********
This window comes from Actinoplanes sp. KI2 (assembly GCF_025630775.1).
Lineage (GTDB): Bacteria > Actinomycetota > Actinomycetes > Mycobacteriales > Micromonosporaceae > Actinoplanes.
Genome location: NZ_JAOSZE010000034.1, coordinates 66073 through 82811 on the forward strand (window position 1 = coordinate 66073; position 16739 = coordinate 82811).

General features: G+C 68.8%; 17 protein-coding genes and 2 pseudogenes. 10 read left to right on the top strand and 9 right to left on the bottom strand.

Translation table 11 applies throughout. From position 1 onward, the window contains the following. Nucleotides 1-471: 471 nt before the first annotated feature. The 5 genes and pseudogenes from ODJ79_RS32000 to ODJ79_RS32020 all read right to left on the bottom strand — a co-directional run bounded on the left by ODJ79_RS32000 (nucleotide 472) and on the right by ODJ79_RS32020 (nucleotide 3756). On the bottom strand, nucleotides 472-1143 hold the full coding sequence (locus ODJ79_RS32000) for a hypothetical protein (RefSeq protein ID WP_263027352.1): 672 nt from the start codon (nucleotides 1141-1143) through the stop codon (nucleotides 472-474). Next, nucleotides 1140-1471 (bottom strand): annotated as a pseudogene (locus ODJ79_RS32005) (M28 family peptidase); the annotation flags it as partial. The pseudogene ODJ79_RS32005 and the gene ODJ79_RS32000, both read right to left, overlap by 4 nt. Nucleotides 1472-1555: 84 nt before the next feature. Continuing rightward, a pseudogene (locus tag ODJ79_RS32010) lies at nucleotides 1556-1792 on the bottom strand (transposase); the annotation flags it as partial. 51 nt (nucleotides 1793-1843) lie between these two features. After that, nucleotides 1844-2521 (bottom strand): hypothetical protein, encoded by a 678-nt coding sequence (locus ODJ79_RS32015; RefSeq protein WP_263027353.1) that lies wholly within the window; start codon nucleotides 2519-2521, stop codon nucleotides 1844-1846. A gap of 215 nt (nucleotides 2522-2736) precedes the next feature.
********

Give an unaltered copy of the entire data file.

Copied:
This window comes from Actinoplanes sp. KI2 (assembly GCF_025630775.1).
Lineage (GTDB): Bacteria > Actinomycetota > Actinomycetes > Mycobacteriales > Micromonosporaceae > Actinoplanes.
Genome location: NZ_JAOSZE010000034.1, coordinates 66073 through 82811 on the forward strand (window position 1 = coordinate 66073; position 16739 = coordinate 82811).

General features: G+C 68.8%; 17 protein-coding genes and 2 pseudogenes. 10 read left to right on the top strand and 9 right to left on the bottom strand.

Translation table 11 applies throughout. From position 1 onward, the window contains the following. Nucleotides 1-471: 471 nt before the first annotated feature. The 5 genes and pseudogenes from ODJ79_RS32000 to ODJ79_RS32020 all read right to left on the bottom strand — a co-directional run bounded on the left by ODJ79_RS32000 (nucleotide 472) and on the right by ODJ79_RS32020 (nucleotide 3756). On the bottom strand, nucleotides 472-1143 hold the full coding sequence (locus ODJ79_RS32000) for a hypothetical protein (RefSeq protein ID WP_263027352.1): 672 nt from the start codon (nucleotides 1141-1143) through the stop codon (nucleotides 472-474). Next, nucleotides 1140-1471 (bottom strand): annotated as a pseudogene (locus ODJ79_RS32005) (M28 family peptidase); the annotation flags it as partial. The pseudogene ODJ79_RS32005 and the gene ODJ79_RS32000, both read right to left, overlap by 4 nt. Nucleotides 1472-1555: 84 nt before the next feature. Continuing rightward, a pseudogene (locus tag ODJ79_RS32010) lies at nucleotides 1556-1792 on the bottom strand (transposase); the annotation flags it as partial. 51 nt (nucleotides 1793-1843) lie between these two features. After that, nucleotides 1844-2521 (bottom strand): hypothetical protein, encoded by a 678-nt coding sequence (locus ODJ79_RS32015; RefSeq protein WP_263027353.1) that lies wholly within the window; start codon nucleotides 2519-2521, stop codon nucleotides 1844-1846. A gap of 215 nt (nucleotides 2522-2736) precedes the next feature.